What’s the difference between ADD and ADHD? What are the symptoms of ADHD? And what are the 3 types of ADHD?
You may have heard the terms Attention-deficit/hyperactivity disorder (ADHD) and attention deficit disorder (ADD) used interchangeably. Yes, ADD and ADHD are the same condition, however, a quick look into the history of the terms will show you that the term “ADD” is no longer used in technical diagnoses.
|According the the Centers for Disease Control and Prevention, 11% of children and teens in the United States have been diagnosed with ADHD|
Here’s a brief overview on the history of ADD and ADHD diagnoses:
In 1980, the DSM-III (Diagnostic and Statistical Manual of Mental Disorders) coined the term attention deficit disorder or “ADD.” At the time, “hyperactivity” wasn’t considered a consistent symptom, so patients would be diagnosed with ADD with hyperactivity or ADD without hyperactivity.
In 1987, a revision of the DSM-III was released. This revision officially changed the term “ADD” to attention-deficit hyperactivity disorder or “ADHD.” This combined hyperactivity and inattentiveness into one diagnostic type.
In 1994, the DSM-IV was published. This edition came with a few changes, one of them being the addition of a very important slash: attention-deficit hyperactivity disorder became attention-deficit/hyperactivity disorder. The slash indicated that individuals can be one or both of the subtypes. The DSM-IV distinguished the 3 subtypes of ADHD as follows:
- Attention-deficit/hyperactivity disorder, combined type
- Attention-deficit/hyperactivity disorder, predominantly inattentive type
- Attention-deficit/hyperactivity disorder, predominantly hyperactive-impulsive type
In 2013, the DSM-V was published, and this edition clarified that the 3 types mentioned above should now be considered “presentations” instead of “subtypes”:
- Attention-deficit/hyperactivity disorder, combined presentation
- Attention-deficit/hyperactivity disorder, predominantly inattentive presentation
- Attention-deficit/hyperactivity disorder, predominantly hyperactive-impulsive presentation
|What is the DSM? The Diagnostic and Statistical Manual of Mental Disorders is the guide that lays out the criteria to be used by doctors, mental health professionals, and other qualified clinicians when making a diagnosis.|
ADHD factors defined:
Signs of inattentive presentation might include frequently wandering off-task, having difficulty sustaining focus and following through, and being disorganized, in contexts where these problems are not due to defiance or lack of comprehension.
Signs of hyperactive presentation might include moving about constantly, including in situations in which it is not appropriate, or excessively fidgeting, tapping, or talking. In adults, this may look like extreme restlessness or wearing others out with constant activity.
Signs of impulsive presentation include making hasty actions that occur in the moment without first thinking about them, especially if they may have a high potential for harm. More broadly, this presentation includes a desire for immediate rewards or inability to delay gratification. An impulsive person may be socially intrusive and excessively interrupt others or make important decisions without considering the long-term consequences.
How is ADHD diagnosed in children?
Healthcare providers use the American Psychiatric Association’s Diagnostic and Statistical Manual, Fifth Edition (DSM-5) to diagnose children, and any individuals for that matter, with ADHD. The diagnosis can be made by any mental health professional or your primary care provider (for example, your child’s pediatrician).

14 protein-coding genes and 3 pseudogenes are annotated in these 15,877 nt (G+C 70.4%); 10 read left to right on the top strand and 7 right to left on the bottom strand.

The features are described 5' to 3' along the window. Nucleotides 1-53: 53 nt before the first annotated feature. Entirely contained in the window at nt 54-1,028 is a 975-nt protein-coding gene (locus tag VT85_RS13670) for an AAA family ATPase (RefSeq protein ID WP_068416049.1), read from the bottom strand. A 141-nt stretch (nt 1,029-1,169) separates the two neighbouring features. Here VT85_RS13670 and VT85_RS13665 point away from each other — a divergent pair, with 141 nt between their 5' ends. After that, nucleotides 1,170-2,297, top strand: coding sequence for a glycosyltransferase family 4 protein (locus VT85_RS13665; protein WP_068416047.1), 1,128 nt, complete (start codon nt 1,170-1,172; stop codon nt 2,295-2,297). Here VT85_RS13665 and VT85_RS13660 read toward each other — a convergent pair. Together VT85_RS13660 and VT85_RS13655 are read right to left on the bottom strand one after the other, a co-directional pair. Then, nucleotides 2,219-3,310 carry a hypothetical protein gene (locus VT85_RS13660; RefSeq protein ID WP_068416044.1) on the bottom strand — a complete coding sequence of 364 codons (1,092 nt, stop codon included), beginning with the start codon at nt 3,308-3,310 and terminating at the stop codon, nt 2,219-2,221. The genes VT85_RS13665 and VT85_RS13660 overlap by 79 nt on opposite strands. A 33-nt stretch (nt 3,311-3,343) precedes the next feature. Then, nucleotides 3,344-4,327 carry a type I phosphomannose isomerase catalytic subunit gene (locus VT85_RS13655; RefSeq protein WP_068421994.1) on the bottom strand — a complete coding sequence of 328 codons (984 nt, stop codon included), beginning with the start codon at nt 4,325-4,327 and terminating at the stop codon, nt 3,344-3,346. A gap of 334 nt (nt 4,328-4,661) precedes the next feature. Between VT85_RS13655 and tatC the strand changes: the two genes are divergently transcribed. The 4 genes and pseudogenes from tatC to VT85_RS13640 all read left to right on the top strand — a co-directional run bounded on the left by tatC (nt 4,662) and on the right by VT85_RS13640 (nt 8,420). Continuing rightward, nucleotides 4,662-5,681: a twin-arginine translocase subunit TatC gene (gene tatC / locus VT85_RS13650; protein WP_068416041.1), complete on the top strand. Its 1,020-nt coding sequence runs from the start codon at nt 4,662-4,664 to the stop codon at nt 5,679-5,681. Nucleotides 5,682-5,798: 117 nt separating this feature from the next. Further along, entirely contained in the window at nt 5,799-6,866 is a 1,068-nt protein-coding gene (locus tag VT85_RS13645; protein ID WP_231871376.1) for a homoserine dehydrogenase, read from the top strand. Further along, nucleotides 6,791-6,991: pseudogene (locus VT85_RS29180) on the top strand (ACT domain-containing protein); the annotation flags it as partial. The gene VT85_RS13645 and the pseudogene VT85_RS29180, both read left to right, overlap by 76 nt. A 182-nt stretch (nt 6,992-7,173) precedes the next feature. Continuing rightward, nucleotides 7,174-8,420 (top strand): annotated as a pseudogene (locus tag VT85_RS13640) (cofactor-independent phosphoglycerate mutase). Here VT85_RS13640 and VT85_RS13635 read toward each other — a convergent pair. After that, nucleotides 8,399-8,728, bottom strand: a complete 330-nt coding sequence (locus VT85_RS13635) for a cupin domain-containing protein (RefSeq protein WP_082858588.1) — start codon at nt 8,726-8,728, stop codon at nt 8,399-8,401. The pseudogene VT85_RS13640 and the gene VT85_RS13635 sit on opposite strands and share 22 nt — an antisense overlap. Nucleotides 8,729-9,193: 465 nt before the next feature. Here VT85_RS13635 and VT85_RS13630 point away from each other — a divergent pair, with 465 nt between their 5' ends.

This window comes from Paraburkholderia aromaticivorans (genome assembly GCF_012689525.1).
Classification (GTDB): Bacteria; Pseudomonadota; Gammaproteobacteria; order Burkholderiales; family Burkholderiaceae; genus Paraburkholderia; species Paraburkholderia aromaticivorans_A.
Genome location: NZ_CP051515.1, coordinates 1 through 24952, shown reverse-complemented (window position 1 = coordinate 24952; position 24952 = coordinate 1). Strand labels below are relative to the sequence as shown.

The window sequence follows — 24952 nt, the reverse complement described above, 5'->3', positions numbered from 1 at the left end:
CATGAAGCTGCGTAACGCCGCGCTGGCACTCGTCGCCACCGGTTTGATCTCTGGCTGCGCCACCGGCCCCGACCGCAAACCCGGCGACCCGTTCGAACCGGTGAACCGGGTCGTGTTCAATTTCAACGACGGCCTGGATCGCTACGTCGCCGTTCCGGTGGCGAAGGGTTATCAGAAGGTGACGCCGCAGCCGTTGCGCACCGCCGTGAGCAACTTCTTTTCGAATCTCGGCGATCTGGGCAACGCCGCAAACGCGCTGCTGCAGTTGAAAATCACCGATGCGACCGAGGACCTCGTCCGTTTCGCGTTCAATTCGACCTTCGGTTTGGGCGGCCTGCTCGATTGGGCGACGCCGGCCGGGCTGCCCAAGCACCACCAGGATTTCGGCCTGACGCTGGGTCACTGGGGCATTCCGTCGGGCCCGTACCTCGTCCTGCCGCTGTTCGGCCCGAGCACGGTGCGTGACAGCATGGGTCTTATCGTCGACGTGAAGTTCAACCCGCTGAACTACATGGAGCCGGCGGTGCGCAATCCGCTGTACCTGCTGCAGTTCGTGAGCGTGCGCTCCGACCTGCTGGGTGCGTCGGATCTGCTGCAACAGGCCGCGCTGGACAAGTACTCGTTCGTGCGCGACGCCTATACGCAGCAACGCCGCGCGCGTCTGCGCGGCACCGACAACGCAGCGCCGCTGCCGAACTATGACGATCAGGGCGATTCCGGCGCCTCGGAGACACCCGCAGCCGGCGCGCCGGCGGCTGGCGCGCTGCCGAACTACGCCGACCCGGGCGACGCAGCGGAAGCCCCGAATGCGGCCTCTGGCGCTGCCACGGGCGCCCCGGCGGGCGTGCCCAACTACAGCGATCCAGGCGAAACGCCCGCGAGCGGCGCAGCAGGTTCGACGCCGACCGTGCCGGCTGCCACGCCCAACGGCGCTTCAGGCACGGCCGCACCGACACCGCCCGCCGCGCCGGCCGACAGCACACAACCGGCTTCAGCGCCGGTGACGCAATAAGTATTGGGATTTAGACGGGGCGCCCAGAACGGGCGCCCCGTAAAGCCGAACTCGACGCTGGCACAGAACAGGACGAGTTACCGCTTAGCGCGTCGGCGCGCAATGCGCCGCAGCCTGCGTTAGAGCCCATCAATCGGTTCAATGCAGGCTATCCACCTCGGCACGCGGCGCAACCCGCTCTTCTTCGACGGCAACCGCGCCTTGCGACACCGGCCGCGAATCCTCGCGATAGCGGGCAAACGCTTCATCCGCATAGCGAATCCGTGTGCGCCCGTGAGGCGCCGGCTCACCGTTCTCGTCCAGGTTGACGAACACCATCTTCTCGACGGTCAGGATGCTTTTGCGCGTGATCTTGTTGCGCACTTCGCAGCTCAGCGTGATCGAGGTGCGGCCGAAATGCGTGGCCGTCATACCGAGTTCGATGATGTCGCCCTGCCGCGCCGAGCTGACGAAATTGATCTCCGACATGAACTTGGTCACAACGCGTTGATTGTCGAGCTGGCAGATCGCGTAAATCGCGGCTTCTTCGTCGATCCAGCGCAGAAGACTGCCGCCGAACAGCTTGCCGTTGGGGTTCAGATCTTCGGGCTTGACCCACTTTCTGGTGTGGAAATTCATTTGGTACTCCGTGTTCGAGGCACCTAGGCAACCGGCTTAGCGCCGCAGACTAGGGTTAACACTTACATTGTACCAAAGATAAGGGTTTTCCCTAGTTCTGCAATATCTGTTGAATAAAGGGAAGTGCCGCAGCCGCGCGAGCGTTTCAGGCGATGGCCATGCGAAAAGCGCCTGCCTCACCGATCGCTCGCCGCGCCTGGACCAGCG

Here is the shortened version of the DSM-5 ADHD criteria:
- Inattention: Six or more symptoms of inattention for children up to age 16 years, or five or more for adolescents age 17 years and older and adults; symptoms of inattention have been present for at least 6 months, and they are inappropriate for developmental level
- Hyperactivity and Impulsivity: Six or more symptoms of hyperactivity-impulsivity for children up to age 16 years, or five or more for adolescents age 17 years and older and adults; symptoms of hyperactivity-impulsivity have been present for at least 6 months to an extent that is disruptive and inappropriate for the person’s developmental level
- Several inattentive or hyperactive-impulsive symptoms were present before age 12 years.
- Several symptoms are present in two or more settings (such as at home, school or work; with friends or relatives; in other activities).
- There is clear evidence that the symptoms interfere with, or reduce the quality of, social, school, or work functioning.
- The symptoms are not better explained by another mental disorder (such as a mood disorder, anxiety disorder, dissociative disorder, or a personality disorder). The symptoms do not happen only during the course of schizophrenia or another psychotic disorder.
Note: only a healthcare professional with necessary training can diagnose your child with ADHD
Where to get tested for ADHD
As previously mentioned, a psychiatrist, psychologist, psychotherapist, neurologist, and some healthcare physicians can diagnose ADHD. Before booking an appointment, ask specifically if the care provider has experience diagnosing ADHD.
Self-diagnosing ADHD is never recommended. And even if you do not plan to treat ADHD with medication, there are other added benefits of having an official diagnosis that could help your kiddo in the long haul. Maybe they are granted longer test time to help focus and get to each question, or they can move to a quieter, less distracting part of the room to finish their school work on time.
- Download: Is it ADHD? A Checklist of Common Symptoms
- Read: What Are the 3 Types of ADHD?
- Read: I Think I Have ADHD: Adult Symptom & Diagnosis Guide
- Read: ADHD and DSM-5 Fact Sheet
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